Some in the tech industry may call me an “alternative candidate.” I don’t have a computer science degree, and I’ve never had an internship at a tech company. A year and a half ago, I wasn’t even working in a field involving computers. Instead, I was doing biology research at a major university.
I was only two years into my laboratory career when I realized that I didn’t enjoy what I was doing, and that the prospect of spending the next 40 years there was disheartening at best. During this time, I was working in Seattle’s tech-centric South Lake Union neighborhood, and had a front seat to the rise of the programming bootcamp industry. Hearing the bootcamp’s bold claims to make a programmer out of anyone, I thought back to the single Java class I took years ago in college, and how I had unexpectedly both enjoyed and done well in it. Buoyed by those thoughts and lacking any better plan, I quit my job, moved to San Francisco, and jumped off the deep end.
I joined the Galvanize Web Development Immersive Program in the heart of San Francisco. While there are many bootcamp choices these days, I was drawn to Galvanize by the length of their program (six months) and the community they have created. They aren’t just a bootcamp, but a tech hub with workspace for companies and event rooms where they regularly host talks from industry leaders. There were even organized lunches for students to mingle with industry professionals. Many of my instructors had industry experience, and were able to offer insight into new technologies, interviewing, and career development.
There are a lot of articles and accounts about bootcamps, often singing their praises of how they open up the tech elite to the rest of us. None of them, however, prepare you for the sheer amount of work it takes to be successful. Seven-day, eighty-hour work weeks were the norm, and there was that ever-present anxiety creeping along the periphery that maybe this was all a giant mistake and the desolation that would bring if it was. In order to get a job, I was going to have to know computer science concepts that traditional candidates had years to learn. It was very different from my traditional college experience. At Galvanize the focus was on learning practical skills needed to hit the ground running. Through all of this I also had my steadfast friendships with classmates, several of whom I feel like I’ve known for years.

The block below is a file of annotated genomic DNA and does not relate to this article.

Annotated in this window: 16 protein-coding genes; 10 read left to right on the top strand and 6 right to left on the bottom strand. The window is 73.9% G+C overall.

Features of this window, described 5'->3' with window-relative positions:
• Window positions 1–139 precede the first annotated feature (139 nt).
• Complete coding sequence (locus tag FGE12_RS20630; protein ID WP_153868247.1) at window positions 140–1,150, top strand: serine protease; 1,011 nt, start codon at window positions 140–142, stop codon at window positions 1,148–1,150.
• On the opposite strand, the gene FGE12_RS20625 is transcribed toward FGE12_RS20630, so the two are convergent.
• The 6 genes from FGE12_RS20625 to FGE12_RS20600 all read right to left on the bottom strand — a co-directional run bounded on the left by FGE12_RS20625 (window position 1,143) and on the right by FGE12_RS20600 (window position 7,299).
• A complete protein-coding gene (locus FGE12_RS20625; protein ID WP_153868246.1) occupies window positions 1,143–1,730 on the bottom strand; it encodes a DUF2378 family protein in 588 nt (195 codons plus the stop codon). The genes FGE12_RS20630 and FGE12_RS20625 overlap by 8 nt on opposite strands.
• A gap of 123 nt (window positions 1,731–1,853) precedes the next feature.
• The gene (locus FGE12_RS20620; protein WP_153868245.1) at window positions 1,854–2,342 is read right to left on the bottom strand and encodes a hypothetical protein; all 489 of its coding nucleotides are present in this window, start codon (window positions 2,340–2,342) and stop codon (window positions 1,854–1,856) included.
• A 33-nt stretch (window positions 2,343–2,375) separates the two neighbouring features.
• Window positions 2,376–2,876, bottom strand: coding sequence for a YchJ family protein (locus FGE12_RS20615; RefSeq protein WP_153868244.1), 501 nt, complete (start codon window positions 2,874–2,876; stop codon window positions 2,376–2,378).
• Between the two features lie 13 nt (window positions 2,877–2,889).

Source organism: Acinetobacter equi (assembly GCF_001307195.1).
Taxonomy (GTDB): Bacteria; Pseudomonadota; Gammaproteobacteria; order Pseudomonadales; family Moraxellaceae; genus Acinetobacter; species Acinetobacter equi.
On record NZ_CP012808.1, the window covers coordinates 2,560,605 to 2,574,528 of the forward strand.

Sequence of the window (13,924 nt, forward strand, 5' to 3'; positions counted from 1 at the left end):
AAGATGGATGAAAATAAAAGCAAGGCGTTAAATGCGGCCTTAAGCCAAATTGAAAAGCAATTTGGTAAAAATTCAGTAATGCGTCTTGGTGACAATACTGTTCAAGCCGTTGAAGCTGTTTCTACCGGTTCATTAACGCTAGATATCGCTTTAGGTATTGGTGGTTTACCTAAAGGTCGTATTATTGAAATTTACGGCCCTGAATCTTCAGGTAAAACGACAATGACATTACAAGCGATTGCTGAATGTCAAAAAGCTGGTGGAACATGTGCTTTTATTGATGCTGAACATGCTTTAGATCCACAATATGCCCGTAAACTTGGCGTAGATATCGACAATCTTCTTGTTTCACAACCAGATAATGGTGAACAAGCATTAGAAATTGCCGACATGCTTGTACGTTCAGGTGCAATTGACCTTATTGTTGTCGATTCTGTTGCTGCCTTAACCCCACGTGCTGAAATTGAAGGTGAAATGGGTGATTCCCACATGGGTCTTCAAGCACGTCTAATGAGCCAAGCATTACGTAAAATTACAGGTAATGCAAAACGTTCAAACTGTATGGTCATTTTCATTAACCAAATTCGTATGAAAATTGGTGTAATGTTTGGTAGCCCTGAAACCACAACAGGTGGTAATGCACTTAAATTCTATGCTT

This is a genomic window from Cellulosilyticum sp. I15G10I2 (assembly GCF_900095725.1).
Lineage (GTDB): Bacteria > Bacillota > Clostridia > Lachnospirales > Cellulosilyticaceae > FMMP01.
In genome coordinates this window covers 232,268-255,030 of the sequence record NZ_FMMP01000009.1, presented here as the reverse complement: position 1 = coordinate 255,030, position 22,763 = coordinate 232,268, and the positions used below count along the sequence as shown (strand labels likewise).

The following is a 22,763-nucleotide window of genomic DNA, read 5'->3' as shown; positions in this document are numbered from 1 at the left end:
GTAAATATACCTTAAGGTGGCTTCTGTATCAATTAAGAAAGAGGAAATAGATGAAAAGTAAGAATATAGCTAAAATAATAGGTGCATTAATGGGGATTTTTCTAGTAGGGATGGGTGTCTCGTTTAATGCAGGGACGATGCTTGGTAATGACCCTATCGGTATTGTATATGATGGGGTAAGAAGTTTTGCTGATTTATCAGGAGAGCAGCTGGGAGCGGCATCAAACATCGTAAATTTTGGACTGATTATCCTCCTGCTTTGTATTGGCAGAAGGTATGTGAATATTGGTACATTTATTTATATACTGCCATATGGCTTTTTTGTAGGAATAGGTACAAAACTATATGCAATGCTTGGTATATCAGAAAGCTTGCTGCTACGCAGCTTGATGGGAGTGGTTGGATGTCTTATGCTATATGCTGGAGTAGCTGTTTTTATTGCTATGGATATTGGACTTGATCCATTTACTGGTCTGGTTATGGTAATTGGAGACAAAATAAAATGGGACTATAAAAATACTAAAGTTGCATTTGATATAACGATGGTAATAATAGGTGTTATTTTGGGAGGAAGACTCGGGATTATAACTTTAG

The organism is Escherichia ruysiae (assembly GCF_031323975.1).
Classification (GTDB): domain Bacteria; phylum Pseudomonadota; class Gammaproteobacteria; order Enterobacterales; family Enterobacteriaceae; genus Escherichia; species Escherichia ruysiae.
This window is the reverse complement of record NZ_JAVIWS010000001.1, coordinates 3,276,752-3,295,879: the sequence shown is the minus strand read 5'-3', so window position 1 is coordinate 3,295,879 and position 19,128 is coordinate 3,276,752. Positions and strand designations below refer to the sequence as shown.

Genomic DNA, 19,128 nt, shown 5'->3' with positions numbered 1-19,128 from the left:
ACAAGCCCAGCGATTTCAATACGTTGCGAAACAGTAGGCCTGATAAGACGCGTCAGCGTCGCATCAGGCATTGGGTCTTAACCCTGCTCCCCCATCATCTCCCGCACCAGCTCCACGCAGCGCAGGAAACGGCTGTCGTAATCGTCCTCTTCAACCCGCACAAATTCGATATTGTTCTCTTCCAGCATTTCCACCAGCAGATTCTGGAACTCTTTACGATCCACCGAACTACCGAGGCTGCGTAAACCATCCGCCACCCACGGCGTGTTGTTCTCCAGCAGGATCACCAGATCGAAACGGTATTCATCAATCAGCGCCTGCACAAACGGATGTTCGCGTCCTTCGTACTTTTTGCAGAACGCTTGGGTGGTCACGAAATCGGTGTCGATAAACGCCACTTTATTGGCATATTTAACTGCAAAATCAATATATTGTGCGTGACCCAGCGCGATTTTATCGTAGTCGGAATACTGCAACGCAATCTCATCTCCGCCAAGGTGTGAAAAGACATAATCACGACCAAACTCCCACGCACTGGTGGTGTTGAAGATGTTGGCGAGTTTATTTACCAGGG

Six months later, there I was, a newly minted web developer with a biology degree, no practical experience, and six months of project work focused on technologies that Redfin didn’t use. A lot of companies are wary of hiring bootcamp grads since they’re unproven, and many job descriptions required CS or related degrees and/or experience in the field, neither of which I had. Redfin didn’t require any of that; they were more interested in a candidate that was motivated and self-driven with the capacity to learn and become a successful developer. That the job description was more inclusive of non-traditional backgrounds really resonated with me and drew me to the company.
Beyond the job description, Redfin also offered a lot of what I was looking for: a company large enough that its future wasn’t always up in the air, but small enough that I knew I could make an impact and get recognition. The teams are small, so you’re working in a close-knit group. And since starting, I’ve experienced how much the company cares for its employees–coworkers and management actually cared that I was happy, and if I got stuck on something, someone would invariably help within minutes. There are opportunities to work with mentors and hot new technologies, and I feel like I’m advancing my knowledge as a developer every day. I feel like I’m being set up for success.
Redfin has been the realization of all my hard work at Galvanize. Every day I’m here, I feel like I’m making an impact, and that’s really why I entered the industry in the first place.